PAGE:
We found staff were respectful to people, attentive to their needs and treated people with kindness in their day to day care. Staff had been trained in End of Life care. This meant staff could approach people’s end of life care with confidence and ensure their dignity, comfort and respect was considered.

Activities were varied and people were given opportunities to take part in a wide range of activities that were organised such as keep fit, baking, yoga, and visits to places of interests. Individual activitie

Inspection carried out on 11 August 2014

During a routine inspection

The inspection was undertaken by the lead inspector for the service. We set out to answer five important questions. Is the service safe? Is the service caring? Is the service effective? Is the service responsive? Is the service well led?

We considered the evidence we had gathered under the outcomes we inspected. We spoke with six people using the service, looked at care records of two people in detail and a selection of other records in relation to other people's care. We also looked at two staff files and other records relating to all staff. We spoke to four staff on duty, one health care professional and we spoke with both the registered managers.

This is a summary of what we found:

Is the service safe?

Before people were admitted to the home they had an assessment of their needs. This helped to make sure they would be safe in the environment and there was enough skilled and qualified staff to meet their needs.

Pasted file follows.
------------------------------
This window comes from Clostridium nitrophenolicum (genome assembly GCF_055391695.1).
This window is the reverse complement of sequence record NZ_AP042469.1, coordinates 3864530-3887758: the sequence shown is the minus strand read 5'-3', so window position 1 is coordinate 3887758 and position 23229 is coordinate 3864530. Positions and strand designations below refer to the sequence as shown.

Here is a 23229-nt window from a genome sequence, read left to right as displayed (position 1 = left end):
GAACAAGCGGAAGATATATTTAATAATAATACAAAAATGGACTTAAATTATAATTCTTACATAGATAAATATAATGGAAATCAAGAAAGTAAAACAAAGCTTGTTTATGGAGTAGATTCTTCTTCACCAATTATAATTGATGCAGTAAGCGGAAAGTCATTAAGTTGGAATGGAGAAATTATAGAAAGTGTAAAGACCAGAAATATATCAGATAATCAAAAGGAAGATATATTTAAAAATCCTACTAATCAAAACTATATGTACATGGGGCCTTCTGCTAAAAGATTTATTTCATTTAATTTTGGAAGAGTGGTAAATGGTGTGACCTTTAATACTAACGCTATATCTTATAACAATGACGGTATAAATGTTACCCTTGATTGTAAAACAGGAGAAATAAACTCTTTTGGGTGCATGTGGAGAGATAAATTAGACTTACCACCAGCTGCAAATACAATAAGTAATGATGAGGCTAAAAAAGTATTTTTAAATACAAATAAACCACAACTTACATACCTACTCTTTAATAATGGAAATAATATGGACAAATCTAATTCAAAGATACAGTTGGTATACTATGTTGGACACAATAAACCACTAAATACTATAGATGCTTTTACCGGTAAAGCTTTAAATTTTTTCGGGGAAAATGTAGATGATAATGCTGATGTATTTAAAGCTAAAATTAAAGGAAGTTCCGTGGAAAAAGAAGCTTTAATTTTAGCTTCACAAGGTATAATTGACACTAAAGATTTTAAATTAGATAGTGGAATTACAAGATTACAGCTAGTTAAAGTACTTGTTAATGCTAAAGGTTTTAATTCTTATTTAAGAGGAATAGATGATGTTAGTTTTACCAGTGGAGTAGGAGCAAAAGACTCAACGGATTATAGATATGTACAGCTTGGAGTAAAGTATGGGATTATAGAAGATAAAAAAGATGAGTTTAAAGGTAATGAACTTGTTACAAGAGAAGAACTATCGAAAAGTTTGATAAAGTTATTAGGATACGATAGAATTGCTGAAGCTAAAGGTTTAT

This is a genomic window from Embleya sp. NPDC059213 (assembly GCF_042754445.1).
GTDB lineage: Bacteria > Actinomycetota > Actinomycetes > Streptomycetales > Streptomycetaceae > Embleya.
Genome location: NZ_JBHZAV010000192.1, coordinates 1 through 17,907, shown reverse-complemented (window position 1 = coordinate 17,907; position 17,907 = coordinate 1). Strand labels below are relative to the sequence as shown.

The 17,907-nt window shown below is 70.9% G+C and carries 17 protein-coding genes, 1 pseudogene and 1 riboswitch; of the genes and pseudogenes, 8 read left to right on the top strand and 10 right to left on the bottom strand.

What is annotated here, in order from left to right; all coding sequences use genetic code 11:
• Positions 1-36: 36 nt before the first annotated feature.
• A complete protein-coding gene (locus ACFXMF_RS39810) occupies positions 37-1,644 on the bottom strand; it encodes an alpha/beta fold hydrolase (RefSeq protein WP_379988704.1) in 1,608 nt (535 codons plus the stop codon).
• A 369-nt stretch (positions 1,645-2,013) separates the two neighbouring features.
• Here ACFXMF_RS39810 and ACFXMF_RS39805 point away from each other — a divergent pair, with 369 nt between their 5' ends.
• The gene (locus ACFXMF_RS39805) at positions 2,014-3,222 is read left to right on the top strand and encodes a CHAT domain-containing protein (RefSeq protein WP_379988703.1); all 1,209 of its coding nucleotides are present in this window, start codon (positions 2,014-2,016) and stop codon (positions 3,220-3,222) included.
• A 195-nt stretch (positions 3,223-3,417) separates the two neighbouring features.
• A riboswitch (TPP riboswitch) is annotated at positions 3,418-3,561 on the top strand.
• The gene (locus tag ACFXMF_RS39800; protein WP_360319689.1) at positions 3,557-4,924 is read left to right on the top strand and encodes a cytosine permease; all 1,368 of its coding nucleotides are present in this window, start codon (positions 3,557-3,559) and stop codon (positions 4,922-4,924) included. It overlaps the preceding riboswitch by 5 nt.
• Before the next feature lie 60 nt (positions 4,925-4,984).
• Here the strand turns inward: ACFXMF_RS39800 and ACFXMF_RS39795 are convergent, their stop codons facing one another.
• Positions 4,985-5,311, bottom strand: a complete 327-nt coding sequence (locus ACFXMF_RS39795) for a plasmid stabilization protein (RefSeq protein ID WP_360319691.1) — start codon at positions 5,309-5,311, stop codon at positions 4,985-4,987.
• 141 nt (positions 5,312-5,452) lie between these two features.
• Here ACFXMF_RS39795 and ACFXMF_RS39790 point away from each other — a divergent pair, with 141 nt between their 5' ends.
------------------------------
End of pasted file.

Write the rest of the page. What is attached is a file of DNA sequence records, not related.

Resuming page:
The managers understood their obligation to apply the principles of the Mental Capacity Act and Deprivation of Liberty Safeguards (DOLS). This is a legal framework designed to protect the best interests of people who are unable to make their own decisions.

People’s legal rights were protected. They were given a contract that outlined the terms and conditions of residence and the duties and responsibilities of both parties.

Care and treatment was planned and delivered in a way that was intended to ensure people's safety and welfare. Risk assessments were completed and staff had been made aware of who may be at risk of falling, developing pressure ulcers or may not eat enough. Staff had guidance on how to manage these risks.

Staff were trained in emergency procedures such as fire and first aid. All staff had been trained in safe moving and handling people. This was kept up to date.

People told us they felt safe and never had any cause for concern. One person said, “I’ve no problems here at all. If I had I would say. It‘s nice here and the staff are kind and thoughtful.” People also told us there were no rules to follow and no rigid routines. Staff spoke to them properly and they were respectful.